There's this fast-swimming zooplankton (a small organism) that lives in groups. And it is tiny, growing to about 6 cm. But lying at the base of the food web in the Southern Ocean, the krill is what links the ecosystem together. Its population is on the decline, and this can have an unimaginable impact on marine life in the long run. How?
A new study published recently says krill population in its Antarctic habitat is likely to decline about 30% this century due to both natural climate variability and human activity-induced climate change. The study also adds that it will be difficult to "tell the difference between natural and human-caused effects on krill until late in the 21st century". This is worrisome due to two reasons. One is that unless we know how exactly human activity affects krill population, it may be difficult to initiate relevant steps to improve the situation. Two, it is said that "natural climate variability can obscure human-driven trends". Neither augurs well for the krill population.
As mentioned, krill are tiny creatures. But they are one of the most abundant too. For several sea creatures including penguins, seals, fish, and whales - in the ocean surrounding Antarctica, krill are the main food. Not just that. Many sea animals feed on the creatures that consume krill, which is why the krill has an important role to play in the aquatic food chain, especially in the Southern Ocean. If the krill population keeps coming down, it could affect several other creatures, causing a severe imbalance in the food chain. Krill are adapted to surviving harsh winters. But one wonders how well they can adapt to climate change.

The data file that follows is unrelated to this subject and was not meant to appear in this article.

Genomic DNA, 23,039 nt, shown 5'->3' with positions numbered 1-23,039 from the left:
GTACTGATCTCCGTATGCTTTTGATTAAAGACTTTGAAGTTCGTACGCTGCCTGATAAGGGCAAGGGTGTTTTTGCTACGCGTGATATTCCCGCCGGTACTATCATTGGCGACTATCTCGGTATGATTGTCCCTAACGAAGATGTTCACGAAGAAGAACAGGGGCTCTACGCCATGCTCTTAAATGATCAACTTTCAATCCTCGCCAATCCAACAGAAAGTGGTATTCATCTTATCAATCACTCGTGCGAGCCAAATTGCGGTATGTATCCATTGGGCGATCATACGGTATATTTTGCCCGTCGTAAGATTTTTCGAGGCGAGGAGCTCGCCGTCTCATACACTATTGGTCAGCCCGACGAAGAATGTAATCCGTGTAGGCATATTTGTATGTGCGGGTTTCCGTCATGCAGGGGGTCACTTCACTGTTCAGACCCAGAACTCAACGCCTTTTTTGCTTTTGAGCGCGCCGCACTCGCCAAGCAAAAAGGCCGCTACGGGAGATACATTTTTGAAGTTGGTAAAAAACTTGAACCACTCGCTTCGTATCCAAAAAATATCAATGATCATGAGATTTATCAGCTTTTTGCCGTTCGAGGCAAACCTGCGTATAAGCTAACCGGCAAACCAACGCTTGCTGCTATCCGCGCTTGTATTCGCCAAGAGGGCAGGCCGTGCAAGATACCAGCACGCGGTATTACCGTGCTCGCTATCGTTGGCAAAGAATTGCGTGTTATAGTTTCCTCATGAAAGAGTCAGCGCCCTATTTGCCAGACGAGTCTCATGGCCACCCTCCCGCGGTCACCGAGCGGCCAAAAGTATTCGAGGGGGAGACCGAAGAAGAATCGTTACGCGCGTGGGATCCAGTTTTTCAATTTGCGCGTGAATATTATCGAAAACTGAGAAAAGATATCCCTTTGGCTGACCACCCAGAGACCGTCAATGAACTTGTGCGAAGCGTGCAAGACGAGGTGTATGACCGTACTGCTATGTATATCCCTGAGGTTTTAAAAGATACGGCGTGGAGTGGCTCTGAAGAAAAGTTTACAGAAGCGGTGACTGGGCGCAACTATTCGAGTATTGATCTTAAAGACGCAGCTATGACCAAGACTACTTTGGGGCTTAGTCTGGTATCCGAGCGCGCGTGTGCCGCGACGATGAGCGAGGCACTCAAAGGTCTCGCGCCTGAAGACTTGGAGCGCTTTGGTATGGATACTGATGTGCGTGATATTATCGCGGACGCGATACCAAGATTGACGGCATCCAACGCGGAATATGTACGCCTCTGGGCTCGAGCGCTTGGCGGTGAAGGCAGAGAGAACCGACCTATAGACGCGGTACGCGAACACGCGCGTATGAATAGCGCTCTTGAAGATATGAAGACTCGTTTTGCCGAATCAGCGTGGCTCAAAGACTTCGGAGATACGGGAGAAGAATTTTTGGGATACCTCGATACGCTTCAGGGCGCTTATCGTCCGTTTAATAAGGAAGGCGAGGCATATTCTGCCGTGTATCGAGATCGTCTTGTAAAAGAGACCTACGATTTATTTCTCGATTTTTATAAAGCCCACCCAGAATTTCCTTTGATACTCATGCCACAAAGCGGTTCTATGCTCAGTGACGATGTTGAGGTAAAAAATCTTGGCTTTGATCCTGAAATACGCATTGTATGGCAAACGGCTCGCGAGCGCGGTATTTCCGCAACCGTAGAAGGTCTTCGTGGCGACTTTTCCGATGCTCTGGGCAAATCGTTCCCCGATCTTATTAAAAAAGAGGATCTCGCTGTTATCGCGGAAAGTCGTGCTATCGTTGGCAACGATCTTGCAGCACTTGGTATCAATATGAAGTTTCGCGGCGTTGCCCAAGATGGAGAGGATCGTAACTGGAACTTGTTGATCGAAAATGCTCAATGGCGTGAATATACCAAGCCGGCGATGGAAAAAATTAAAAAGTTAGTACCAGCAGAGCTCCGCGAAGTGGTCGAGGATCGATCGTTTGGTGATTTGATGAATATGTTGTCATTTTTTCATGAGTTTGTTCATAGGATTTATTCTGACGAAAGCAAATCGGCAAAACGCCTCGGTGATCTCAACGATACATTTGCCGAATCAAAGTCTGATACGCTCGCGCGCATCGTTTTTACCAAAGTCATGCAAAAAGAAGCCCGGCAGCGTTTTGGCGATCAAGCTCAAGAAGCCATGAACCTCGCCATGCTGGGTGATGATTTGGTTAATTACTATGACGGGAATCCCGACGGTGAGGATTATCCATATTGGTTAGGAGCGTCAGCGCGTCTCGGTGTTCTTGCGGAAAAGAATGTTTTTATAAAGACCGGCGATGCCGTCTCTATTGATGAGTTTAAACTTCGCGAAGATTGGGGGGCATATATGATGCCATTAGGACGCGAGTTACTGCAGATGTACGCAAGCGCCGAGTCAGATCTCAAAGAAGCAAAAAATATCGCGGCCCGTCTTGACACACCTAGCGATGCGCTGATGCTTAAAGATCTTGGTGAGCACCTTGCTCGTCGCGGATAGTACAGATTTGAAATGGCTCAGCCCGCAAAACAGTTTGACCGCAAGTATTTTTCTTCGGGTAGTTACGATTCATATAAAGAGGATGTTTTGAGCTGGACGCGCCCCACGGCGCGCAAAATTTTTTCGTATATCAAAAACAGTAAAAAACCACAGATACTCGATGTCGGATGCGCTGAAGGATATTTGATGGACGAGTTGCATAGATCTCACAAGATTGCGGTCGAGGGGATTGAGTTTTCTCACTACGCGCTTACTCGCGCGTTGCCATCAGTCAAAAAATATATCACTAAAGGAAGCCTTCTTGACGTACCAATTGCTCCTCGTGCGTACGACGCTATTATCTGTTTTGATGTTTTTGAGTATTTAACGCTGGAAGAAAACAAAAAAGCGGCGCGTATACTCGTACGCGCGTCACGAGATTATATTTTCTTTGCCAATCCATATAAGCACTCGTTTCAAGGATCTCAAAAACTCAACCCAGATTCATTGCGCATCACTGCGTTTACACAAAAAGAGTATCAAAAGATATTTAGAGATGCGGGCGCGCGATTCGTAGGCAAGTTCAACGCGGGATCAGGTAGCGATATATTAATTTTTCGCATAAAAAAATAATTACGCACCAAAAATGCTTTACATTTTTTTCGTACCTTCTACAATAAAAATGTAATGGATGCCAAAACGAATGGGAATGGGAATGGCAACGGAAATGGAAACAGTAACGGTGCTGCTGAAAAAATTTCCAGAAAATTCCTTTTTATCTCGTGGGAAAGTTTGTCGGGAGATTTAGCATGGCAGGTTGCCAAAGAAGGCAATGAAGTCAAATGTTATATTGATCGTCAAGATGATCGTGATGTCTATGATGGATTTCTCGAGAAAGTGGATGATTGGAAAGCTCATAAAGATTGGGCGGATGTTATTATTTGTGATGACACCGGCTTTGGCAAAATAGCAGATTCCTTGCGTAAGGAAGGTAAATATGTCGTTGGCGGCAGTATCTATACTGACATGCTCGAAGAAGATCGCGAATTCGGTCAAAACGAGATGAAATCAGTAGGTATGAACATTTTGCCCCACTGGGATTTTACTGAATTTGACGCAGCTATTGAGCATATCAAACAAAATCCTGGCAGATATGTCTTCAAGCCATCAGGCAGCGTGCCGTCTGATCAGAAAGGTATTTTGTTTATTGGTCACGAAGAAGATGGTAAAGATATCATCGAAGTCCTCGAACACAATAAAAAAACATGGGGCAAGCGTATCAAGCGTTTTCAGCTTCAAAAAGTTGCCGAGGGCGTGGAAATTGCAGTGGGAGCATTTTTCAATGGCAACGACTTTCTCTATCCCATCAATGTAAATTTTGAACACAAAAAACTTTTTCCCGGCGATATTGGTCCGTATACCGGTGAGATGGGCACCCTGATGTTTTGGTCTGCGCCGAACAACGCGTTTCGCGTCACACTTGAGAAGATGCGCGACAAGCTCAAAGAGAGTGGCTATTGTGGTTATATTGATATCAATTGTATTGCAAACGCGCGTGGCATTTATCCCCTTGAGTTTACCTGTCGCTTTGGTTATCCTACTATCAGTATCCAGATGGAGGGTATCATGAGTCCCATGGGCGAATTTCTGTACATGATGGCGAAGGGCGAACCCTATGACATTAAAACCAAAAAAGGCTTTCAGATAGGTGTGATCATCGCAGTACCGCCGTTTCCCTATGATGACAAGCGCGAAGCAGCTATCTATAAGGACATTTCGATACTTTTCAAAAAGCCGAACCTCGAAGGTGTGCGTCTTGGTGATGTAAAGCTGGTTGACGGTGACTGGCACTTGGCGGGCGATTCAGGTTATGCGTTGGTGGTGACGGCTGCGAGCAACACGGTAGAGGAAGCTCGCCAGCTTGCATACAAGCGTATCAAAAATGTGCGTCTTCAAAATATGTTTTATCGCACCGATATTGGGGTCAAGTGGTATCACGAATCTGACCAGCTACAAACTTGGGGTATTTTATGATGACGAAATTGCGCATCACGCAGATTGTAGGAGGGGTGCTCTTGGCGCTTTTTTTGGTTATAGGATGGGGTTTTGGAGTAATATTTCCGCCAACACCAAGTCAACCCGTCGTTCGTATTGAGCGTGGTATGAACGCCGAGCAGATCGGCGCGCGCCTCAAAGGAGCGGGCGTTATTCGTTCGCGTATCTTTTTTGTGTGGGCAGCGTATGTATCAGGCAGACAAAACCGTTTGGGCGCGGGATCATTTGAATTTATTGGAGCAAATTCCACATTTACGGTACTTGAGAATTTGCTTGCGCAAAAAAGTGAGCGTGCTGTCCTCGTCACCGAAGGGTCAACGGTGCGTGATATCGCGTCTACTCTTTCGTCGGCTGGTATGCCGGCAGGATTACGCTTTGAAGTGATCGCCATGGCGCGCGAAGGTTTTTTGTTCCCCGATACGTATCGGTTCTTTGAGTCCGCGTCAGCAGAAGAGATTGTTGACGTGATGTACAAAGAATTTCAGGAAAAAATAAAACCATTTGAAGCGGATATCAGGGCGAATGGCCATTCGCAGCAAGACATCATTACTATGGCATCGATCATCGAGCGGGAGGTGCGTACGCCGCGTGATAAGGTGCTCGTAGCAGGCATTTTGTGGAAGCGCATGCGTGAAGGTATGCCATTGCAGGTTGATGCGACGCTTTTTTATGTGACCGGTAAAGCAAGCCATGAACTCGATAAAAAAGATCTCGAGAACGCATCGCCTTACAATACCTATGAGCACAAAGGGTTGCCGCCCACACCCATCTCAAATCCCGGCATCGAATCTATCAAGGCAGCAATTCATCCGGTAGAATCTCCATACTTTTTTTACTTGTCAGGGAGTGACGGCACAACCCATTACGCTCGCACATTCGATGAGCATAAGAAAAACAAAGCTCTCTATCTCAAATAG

Did you know?
The largest animal on Earth, the blue whale feeds almost exclusively on krill. Apparently, it needs to eat a few tonnes of these tiny crustaceans every day!
Picture Credit : Google